I must admit, even though I do not want to, that I did feel sorry for Curtis towards the end of the book. His treatment at the hands of the Dutch judicial system has been disgusting. There seems to have been underhanded dealings between the international police squads that resulted from the desperate need to capture him that has cast a shadow over the whole case.

At the end of the day, the book is written in a journalistic style that can be boring at times and does not really provide anything more then what could be found in reading 90’s newspapers and Wikipedia.

I give it 3 stars out of 5.
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on 7 September 2006
Like I've said, a comeplling read about a fascinating character. I'd never even heard of the man before I read some excerpts form this book and I rushed out to find it right away. If you're into this type of book you'll love it, but I'd advise anyone to read it. Whether you agree with his chosen profession or not, you have to bow to the criminal genius that is/was Curtis Warren and this well written tale illustrates just how good at his 'job' Warren was, until he slipped up, that is! But I won't ruin it for you. Just buy this book, simple as. It's a must have, I can't recommend it highly enough. Hopefully, when Mr.Warren gets out of prison in a few years he might bless us with his own version of his astonishing life-story, but until then this will set the scene for you, about the man known as the 'Cocky Watchman', possibly the biggest drug dealer Europe has ever seen. Buy it. Now.
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on 17 April 2014
This book consists of Newspaper Articles and very vague Legal Case Studies that can be found anywhere on the Internet, I returned my copy, it's a shame, I really wanted to learn more about this guy...
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on 28 April 2000
If you like a good hearty account of international drug trafficing, this is for you. If you want to get inside the head of Curtis Warren, clearly it is not. Whilst the authors appeared to have lots of access to court reports, newspaper clippings and those 'in the know' in police and customs, they cannot disguise that they knew very little about Warren himself and of course this is part of Warren's mystique and intention. Early teenhood is sketchy. He was up in court. He was convicted. Details have become lost in the mists of time. In later years, the transformation from alleged 'street-scally' to alleged local and later international drugs baron is not described in any detail to enable the reader to trace this metioric rise. It was only when detailing transcrips of telephone bugs by Dutch Police, do we get any idea into Warren's character and even then there is a sense of overkill born of 'making up for lost time' as the text stoops to voyerism in describing that Mr Warren, amazingly, likes women in white skimpy tops. The book tries hard to tell what might turn out to be a remarkable story. Curtis Warren is imprisoned in Holland and is lodging appeal after appeal. In seeking to be first off the starting blocks in relating this tale, the authors have to paper over the gaps of missing information and inconclusive evidence and outcomes. There does remain, on the authors' part, a reluctant admiration for Warren whose personal qualities, in their view are misdirected. The same might be said of the motivations of the authors. Expect an updated version within 18 months. They might then be able to be in a position to fill in some of the missing pieces and draw some new conclusions.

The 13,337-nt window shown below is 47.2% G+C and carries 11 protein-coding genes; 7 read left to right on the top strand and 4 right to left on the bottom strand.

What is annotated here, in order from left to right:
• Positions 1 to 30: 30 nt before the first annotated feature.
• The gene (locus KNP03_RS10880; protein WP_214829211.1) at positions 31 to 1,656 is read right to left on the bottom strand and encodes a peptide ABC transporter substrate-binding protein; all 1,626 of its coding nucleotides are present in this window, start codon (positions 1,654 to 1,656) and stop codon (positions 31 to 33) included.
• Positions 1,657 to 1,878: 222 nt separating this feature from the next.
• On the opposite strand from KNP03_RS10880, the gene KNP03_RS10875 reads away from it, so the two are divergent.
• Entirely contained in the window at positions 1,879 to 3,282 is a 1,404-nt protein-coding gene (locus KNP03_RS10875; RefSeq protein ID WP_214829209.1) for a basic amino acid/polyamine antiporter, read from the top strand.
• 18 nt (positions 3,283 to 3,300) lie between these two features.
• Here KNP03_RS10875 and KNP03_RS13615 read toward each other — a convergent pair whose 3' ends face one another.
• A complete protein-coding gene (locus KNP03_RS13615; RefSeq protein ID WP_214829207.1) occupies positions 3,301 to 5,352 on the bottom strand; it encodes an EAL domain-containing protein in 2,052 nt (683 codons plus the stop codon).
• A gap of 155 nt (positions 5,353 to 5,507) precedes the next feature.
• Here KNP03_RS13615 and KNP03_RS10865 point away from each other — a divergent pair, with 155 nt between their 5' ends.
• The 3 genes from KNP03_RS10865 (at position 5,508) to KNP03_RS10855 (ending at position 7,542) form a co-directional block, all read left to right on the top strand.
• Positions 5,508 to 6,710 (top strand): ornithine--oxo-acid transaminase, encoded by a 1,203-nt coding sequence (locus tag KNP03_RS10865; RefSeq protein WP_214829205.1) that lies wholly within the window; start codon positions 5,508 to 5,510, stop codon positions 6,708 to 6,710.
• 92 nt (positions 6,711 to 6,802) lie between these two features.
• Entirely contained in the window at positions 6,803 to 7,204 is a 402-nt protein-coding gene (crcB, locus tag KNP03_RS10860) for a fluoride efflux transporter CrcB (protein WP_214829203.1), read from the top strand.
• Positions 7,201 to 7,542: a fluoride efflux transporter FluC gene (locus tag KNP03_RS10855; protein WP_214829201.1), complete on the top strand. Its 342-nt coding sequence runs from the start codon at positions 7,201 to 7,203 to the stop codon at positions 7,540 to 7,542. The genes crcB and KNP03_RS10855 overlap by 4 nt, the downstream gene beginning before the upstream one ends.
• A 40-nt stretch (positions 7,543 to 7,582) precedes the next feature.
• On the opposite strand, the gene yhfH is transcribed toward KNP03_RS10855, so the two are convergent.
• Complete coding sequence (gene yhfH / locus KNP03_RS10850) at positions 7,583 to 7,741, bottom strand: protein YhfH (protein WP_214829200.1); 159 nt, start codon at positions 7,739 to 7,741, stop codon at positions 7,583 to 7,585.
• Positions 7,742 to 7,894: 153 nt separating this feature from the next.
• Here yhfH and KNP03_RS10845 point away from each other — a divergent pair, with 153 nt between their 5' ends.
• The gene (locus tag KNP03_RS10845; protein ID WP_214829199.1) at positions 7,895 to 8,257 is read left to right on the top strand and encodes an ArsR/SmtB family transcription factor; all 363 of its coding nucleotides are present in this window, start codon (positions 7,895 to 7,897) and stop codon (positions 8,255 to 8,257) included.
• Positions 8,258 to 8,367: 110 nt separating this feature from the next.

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on 20 July 2001
A very interesting look into the life of Curtis Warren, who started from street criminal and ended up becoming the biggest importer of heroin into this country. Having read about all the publicity hungry London gangsters it is good to read about the very low-key Warren who was reputedly worth £300m. Warren's golden rule to his associates was never to speak about "business" on the phone. In the end he himself broke this rule and ended up with an 11 year sentance in a Dutch prison. Good read, buy it.
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on 27 June 2001
"Cocky" is the story about the rise and fall of Britain's biggest drugs baron, Curtis Warren. Chief perpetrator of multi-million pound deals, Warren would be ordering drugs on his mobile phone while the police were nowhere near catching him. The circumstances surrounding his downfall offer a unique insight into the demise of a man who thought he was too good to be touched. A must for all crime based enthusiasts, and for those who enjoyed Howard Marks' "Mr. Nice" or John Follains' "Jackal: The Secret Wars of Carlos the Jackal."
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on 29 April 2013
A brilliant book really enjoyed it I love all the seedy on goings of these people can't fault them for trying to make a living although a more normal job would have been better but hey ho that's life it's the kind of book that you just have to read again.